Humanising the ICU

 

Blogger: Tom Heaton

Trauma and stress in ICU: can we make an impact?

Dorothy Wade

The session was opened by Dorothy Wade, a health psychologist who has significant experience working with critical care patients. She discussed some of the very important psychological problems experienced by patients both during and after their stay in an intensive care unit.

Summary/Key messages

  • Psychological stress very common after ITU. Often quite severe problems; depression, anxiety, PTSD.
  • It’s a scary place with scary equipment. Often a lot of distress from the surrounding patients – screaming, dying, grieving relatives.
  • Multiple scary interventions – psychoactive drugs.
  • Affects 50-80% – confusion, delusions, hallucinations.
  • Many of these problems can follow patients home – persisting hallucinations and delusions. More common to be in the form of flashbacks.
  • Can affect quality of life; cognitive impairment in 11-62%, psychological distress (anxiety up to 34%), physical impairment.
  • Risk factors fairly well known; benzodiazepines, ventilation, number of procedures.
  • Acute stress the most important predictor of poor psychological outcome.
  • How can we help?
  • Modify the environment e.g. minimise loud sounds, frightening sights.
  • Avoid psychoactive drugs. Involve families.
  • Helping patients to communicate – find a way. Often not given a high priority and yet this is the part patients really want.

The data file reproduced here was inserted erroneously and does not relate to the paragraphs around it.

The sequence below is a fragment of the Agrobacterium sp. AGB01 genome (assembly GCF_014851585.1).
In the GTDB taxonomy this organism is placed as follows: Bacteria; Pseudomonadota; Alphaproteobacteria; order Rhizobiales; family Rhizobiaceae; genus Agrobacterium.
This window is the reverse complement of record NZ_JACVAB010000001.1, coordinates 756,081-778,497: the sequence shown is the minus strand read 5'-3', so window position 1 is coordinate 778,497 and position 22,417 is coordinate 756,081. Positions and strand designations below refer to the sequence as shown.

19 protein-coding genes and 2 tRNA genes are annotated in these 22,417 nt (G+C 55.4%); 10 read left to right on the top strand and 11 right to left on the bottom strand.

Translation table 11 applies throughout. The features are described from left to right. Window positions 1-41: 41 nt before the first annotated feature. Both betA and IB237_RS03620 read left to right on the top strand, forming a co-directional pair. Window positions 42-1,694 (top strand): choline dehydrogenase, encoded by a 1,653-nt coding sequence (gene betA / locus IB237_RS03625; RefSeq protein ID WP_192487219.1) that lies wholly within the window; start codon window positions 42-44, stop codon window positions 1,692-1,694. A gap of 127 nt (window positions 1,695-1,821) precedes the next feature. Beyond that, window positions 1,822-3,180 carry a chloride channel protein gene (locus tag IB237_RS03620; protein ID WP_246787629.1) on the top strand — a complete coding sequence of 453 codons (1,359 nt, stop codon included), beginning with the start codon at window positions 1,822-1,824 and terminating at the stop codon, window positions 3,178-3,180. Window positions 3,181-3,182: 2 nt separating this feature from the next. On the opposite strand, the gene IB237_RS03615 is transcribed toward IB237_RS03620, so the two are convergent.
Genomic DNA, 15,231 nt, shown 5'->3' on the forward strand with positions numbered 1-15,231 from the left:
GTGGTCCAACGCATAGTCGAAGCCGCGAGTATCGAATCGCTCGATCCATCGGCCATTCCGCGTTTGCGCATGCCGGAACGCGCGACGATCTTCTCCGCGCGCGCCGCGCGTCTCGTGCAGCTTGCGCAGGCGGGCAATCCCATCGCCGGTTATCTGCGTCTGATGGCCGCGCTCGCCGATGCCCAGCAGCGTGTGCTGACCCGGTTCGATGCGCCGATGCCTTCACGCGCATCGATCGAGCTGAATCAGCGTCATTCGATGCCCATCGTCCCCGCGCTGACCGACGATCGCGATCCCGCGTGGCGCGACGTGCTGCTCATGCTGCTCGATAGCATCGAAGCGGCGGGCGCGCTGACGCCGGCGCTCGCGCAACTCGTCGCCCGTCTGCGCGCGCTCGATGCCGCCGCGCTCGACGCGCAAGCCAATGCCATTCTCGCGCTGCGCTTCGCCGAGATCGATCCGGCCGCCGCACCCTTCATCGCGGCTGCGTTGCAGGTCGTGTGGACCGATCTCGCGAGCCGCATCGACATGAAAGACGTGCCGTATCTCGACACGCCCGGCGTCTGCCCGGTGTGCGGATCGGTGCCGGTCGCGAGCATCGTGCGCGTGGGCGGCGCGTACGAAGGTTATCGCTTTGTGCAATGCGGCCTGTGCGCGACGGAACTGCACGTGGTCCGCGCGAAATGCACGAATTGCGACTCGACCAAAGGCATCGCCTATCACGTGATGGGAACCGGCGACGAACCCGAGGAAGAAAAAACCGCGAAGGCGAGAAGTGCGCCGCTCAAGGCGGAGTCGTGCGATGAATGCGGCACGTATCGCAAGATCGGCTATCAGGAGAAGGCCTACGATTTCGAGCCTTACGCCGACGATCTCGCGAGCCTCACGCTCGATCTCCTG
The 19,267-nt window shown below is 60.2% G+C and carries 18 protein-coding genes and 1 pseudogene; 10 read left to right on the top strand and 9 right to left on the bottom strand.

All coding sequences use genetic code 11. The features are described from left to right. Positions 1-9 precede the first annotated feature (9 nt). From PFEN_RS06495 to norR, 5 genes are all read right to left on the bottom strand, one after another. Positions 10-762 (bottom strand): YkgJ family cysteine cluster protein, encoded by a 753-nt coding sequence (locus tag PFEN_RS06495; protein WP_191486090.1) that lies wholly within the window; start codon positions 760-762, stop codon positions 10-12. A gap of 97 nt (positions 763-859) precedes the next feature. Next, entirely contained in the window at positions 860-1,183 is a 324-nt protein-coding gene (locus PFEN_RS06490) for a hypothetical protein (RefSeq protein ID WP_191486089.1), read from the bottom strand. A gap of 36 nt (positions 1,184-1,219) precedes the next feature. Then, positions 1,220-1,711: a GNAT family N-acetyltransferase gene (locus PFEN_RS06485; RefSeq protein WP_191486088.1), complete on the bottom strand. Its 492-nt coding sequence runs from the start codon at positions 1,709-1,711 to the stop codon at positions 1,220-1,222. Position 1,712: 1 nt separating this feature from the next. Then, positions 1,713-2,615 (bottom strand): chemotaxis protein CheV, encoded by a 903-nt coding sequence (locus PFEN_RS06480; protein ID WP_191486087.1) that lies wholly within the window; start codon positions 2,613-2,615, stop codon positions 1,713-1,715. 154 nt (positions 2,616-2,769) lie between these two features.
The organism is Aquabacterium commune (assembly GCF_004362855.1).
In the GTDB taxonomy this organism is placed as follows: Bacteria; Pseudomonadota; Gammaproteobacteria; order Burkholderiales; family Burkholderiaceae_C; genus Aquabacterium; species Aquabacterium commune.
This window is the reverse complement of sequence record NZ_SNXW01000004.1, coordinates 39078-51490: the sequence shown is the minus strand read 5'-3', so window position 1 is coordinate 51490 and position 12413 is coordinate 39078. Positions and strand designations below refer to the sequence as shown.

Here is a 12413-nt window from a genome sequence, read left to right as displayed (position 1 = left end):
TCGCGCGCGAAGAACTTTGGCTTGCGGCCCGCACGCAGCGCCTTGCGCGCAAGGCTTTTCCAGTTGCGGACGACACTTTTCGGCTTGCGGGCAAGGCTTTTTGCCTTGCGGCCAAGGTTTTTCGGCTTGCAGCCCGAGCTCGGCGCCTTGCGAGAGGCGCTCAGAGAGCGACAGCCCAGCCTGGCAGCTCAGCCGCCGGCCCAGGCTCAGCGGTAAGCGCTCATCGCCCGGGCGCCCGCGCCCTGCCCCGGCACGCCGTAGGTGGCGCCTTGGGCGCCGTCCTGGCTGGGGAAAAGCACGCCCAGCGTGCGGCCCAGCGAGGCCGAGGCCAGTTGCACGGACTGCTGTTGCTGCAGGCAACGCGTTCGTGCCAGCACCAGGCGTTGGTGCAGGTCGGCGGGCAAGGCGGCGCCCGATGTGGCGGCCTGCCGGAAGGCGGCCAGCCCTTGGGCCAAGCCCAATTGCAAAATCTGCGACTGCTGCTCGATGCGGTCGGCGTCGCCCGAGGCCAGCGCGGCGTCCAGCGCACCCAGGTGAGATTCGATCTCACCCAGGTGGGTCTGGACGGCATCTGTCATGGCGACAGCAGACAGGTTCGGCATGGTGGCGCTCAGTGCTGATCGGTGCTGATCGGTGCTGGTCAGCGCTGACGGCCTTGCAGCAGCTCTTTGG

• Encourage talking afterwards.
  • Assess patients – IPAT one option – intensive care psychological assessment tool
  • Pyschologists should be key members of the ICM MDT – They can do psychology ward rounds (advice on drugs, help keep patients informed), follow up clinic, support staff.
  • However, generally quite poor quality evidence on non-pharmacological interventions.
  • POPPI study and CALMS study are big RCTS investigating interventions – results eagerly awaited.

References/Further reading

  1. Identifying risk factors for PTSD after critical care – https://www.uclh.nhs.uk/OurServices/Consultants/Documents/Dorothy%20Wade%20profile%20documents/PTSDpubrev.pdf
  2. Critical Care Medicine. Risk factors for psychological morbidity – http://www.ccforum.com/content/16/5/R192
  3. Critical Care. Detecting acute distress. http://www.ccforum.com/content/18/5/519
  4. Rehabilitation after critical illness guidance – https://www.nice.org.uk/guidance/cg83

You can hear Dorothy taking to Jonathan Downham, (AKA Critical Care Practitioner) in a pre-conference podcast here.

Changing the conversation in ICU

Judith Nelson

Judith Nelson continued this theme by providing a thought provoking talk on how we should be perhaps changing the areas we are focusing on in our current practice.

Summary/Key messages

  • Perhaps we need to change focus to survivorship, emotion and the team rather than just death, cognition and individuals.
  • There is a difference between survival and complete recovery – surviving ITU affects people.
  • Prognosis making is now more perilous then ever; moving target, mistaken prediction, magic number, mean clinician, misplace emphasis (the 5 M’s)
  • Moving target. Mortality is dropping e.g in sepsis and ARDS. How can we make good prognoses?
  • Note ‘Power and limitations of daily prognostication’ study (ref below) – actually quite bad at this – 50% of those predicted to die left hospital.
  • Magic numbers – we often want numbers that aren’t going to help us – is a probability of survival going to change patient or family attitude?